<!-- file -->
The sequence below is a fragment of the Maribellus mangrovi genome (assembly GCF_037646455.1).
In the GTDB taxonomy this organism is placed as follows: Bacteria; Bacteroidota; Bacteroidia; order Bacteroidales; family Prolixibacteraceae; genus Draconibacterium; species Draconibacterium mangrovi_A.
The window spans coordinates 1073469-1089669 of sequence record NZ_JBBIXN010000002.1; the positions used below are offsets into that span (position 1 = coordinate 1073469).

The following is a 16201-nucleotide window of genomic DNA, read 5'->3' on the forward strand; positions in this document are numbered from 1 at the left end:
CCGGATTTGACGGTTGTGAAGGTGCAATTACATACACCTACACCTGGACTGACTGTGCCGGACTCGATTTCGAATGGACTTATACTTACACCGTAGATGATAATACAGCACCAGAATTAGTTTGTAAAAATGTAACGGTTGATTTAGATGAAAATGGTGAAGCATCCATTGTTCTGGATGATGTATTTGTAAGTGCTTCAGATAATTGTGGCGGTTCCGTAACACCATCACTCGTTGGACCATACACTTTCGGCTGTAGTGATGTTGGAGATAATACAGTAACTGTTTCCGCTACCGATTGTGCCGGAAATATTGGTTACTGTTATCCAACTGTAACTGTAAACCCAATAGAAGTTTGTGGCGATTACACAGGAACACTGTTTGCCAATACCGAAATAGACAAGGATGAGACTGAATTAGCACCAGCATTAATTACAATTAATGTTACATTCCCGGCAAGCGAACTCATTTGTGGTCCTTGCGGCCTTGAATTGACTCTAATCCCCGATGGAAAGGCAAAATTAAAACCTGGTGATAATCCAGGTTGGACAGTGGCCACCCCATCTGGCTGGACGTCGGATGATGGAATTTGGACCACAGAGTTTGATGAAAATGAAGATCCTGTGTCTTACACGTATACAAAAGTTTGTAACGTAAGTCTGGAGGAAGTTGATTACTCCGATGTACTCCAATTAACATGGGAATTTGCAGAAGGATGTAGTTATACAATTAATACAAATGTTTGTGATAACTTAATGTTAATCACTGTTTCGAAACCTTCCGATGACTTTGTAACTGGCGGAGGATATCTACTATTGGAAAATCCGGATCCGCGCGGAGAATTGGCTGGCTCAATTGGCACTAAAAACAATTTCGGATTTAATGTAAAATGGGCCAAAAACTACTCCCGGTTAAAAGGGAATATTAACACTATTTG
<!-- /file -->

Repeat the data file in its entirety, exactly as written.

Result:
The sequence below is a fragment of the Maribellus mangrovi genome (assembly GCF_037646455.1).
In the GTDB taxonomy this organism is placed as follows: Bacteria; Bacteroidota; Bacteroidia; order Bacteroidales; family Prolixibacteraceae; genus Draconibacterium; species Draconibacterium mangrovi_A.
The window spans coordinates 1073469-1089669 of sequence record NZ_JBBIXN010000002.1; the positions used below are offsets into that span (position 1 = coordinate 1073469).

The following is a 16201-nucleotide window of genomic DNA, read 5'->3' on the forward strand; positions in this document are numbered from 1 at the left end:
CCGGATTTGACGGTTGTGAAGGTGCAATTACATACACCTACACCTGGACTGACTGTGCCGGACTCGATTTCGAATGGACTTATACTTACACCGTAGATGATAATACAGCACCAGAATTAGTTTGTAAAAATGTAACGGTTGATTTAGATGAAAATGGTGAAGCATCCATTGTTCTGGATGATGTATTTGTAAGTGCTTCAGATAATTGTGGCGGTTCCGTAACACCATCACTCGTTGGACCATACACTTTCGGCTGTAGTGATGTTGGAGATAATACAGTAACTGTTTCCGCTACCGATTGTGCCGGAAATATTGGTTACTGTTATCCAACTGTAACTGTAAACCCAATAGAAGTTTGTGGCGATTACACAGGAACACTGTTTGCCAATACCGAAATAGACAAGGATGAGACTGAATTAGCACCAGCATTAATTACAATTAATGTTACATTCCCGGCAAGCGAACTCATTTGTGGTCCTTGCGGCCTTGAATTGACTCTAATCCCCGATGGAAAGGCAAAATTAAAACCTGGTGATAATCCAGGTTGGACAGTGGCCACCCCATCTGGCTGGACGTCGGATGATGGAATTTGGACCACAGAGTTTGATGAAAATGAAGATCCTGTGTCTTACACGTATACAAAAGTTTGTAACGTAAGTCTGGAGGAAGTTGATTACTCCGATGTACTCCAATTAACATGGGAATTTGCAGAAGGATGTAGTTATACAATTAATACAAATGTTTGTGATAACTTAATGTTAATCACTGTTTCGAAACCTTCCGATGACTTTGTAACTGGCGGAGGATATCTACTATTGGAAAATCCGGATCCGCGCGGAGAATTGGCTGGCTCAATTGGCACTAAAAACAATTTCGGATTTAATGTAAAATGGGCCAAAAACTACTCCCGGTTAAAAGGGAATATTAACACTATTTG